“All attempts to create internal disorder will fail,” President Putin said on Monday evening in a televised address to the nation.
Putin condemned what he called the “criminal actions” of those who staged an “armed mutiny” and said the uprising would have been suppressed but authorities wanted to avoid bloodshed.
“The Ukrainian neo-Nazis wanted just that, for Russian soldiers to kill other Russians, for our society to split, to suffocate in bloodshed. Instead, our entire military, our special services, have managed to retain their loyalty to their country, managed to save Russia from destruction.”
Putin last spoke to the nation on Saturday morning, as fighters from the mercenary Wagner Group launched a march on Moscow, something their leader Yevgeny Prigozhin described on Monday as a protest, not an attempt to overthrow the government.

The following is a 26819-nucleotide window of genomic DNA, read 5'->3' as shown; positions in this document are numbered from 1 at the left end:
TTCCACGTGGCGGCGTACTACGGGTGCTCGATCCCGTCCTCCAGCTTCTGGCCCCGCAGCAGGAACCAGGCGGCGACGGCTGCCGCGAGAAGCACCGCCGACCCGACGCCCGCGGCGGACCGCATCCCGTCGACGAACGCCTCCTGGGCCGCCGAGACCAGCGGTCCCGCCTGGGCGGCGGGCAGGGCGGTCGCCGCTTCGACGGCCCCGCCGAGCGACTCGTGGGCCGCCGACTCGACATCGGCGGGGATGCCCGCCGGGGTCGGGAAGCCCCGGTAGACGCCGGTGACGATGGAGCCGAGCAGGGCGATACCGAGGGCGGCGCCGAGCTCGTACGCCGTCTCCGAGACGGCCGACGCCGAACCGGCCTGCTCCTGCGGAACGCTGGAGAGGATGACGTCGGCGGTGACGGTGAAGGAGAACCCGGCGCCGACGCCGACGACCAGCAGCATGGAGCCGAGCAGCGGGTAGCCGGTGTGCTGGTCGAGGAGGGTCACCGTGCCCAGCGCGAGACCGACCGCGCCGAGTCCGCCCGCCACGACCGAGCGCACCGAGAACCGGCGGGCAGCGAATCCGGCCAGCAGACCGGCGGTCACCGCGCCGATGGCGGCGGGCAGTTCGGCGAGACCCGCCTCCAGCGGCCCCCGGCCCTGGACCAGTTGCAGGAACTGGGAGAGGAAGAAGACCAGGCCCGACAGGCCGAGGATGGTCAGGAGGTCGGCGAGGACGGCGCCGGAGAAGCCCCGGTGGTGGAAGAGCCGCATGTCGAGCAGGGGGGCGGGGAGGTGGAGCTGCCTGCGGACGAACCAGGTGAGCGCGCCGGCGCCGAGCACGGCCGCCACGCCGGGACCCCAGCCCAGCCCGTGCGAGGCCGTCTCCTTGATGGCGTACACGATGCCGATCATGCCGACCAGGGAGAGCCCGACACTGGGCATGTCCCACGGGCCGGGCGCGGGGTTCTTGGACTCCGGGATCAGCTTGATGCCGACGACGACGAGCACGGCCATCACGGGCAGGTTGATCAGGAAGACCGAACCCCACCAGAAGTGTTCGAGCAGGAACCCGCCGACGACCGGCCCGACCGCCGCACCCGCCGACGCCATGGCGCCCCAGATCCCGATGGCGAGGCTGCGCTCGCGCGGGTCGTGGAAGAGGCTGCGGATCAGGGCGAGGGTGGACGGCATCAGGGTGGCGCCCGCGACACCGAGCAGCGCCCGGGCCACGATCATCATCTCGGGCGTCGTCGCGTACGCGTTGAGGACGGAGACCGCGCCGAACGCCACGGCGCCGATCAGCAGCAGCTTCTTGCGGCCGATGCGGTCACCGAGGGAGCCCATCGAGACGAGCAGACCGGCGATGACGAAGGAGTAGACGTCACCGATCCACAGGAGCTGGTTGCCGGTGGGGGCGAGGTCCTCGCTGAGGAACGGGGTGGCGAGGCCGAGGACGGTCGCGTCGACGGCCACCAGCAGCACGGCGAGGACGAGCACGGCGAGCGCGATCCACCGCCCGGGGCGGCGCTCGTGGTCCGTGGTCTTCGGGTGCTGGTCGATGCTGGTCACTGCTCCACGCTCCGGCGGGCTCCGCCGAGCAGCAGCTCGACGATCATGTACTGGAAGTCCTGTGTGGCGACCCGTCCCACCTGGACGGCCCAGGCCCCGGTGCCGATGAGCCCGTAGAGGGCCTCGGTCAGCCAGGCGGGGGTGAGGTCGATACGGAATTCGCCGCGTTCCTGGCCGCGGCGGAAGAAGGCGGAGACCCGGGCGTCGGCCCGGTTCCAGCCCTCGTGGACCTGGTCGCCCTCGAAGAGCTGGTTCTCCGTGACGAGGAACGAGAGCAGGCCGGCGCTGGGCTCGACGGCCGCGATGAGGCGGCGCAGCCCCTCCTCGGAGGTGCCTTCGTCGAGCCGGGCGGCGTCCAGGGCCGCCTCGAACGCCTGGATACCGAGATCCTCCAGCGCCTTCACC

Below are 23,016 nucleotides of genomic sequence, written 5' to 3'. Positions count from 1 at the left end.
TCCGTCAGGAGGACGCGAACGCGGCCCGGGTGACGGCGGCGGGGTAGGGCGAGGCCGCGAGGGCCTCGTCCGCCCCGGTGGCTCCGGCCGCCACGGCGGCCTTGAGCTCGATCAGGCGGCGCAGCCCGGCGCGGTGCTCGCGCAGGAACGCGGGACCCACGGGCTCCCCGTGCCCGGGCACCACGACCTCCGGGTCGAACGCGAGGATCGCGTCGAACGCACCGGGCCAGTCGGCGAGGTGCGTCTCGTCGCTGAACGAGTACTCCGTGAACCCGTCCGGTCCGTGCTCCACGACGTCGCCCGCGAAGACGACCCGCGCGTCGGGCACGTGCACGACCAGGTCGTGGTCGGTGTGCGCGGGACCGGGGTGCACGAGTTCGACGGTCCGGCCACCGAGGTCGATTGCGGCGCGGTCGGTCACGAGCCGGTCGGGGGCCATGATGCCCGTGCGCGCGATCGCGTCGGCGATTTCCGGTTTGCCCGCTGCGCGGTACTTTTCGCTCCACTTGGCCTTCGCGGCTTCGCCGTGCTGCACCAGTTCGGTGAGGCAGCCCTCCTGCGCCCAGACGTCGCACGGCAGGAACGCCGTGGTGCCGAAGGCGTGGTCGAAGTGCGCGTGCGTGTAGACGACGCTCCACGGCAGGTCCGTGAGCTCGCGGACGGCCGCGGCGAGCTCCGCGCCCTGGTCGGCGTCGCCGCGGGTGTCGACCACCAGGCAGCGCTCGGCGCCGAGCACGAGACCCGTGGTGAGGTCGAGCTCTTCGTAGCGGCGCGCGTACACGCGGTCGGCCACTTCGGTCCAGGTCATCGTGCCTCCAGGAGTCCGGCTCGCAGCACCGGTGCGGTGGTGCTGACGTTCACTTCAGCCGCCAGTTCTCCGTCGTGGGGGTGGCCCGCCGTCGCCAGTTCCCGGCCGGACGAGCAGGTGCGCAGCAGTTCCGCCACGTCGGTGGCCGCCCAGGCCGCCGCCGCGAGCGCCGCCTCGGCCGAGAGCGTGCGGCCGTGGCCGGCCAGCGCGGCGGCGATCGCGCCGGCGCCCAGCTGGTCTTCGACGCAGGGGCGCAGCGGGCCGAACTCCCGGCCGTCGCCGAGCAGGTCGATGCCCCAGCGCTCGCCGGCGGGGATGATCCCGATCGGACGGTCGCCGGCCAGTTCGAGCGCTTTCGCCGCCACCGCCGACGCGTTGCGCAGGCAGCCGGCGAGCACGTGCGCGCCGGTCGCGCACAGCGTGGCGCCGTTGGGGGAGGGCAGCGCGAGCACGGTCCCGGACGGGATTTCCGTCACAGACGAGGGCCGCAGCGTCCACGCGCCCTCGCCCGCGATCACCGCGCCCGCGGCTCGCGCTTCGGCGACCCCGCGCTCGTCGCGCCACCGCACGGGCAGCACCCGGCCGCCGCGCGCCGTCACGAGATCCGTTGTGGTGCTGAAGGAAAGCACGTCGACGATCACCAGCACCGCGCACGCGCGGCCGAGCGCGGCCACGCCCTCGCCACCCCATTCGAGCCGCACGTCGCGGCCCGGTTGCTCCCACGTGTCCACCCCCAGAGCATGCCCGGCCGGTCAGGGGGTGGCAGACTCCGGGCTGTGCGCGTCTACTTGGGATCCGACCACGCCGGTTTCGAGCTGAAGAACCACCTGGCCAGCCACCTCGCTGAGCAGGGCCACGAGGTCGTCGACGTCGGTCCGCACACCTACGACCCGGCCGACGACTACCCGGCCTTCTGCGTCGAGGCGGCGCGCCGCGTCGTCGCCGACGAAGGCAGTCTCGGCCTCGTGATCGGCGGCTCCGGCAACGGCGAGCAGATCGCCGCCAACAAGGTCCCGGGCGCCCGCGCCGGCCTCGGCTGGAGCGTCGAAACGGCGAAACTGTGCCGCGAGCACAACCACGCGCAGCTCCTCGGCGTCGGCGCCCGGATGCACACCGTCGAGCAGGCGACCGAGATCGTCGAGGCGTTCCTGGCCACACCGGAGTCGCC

Going forward, Putin said, members of the Wagner Group can sign a contract to put themselves under the orders of the Defence Ministry, return to their families or go to Belarus. Putin did not mention Prigozhin by name but said organizers of this weekend’s armed rebellion will be brought to justice.
Prigozhin’s current whereabouts are unknown but Russian state media reports say he is at a hotel in Minsk after calling off his uprising on Saturday after negotiations with Belarusian President Alexander Lukashenko.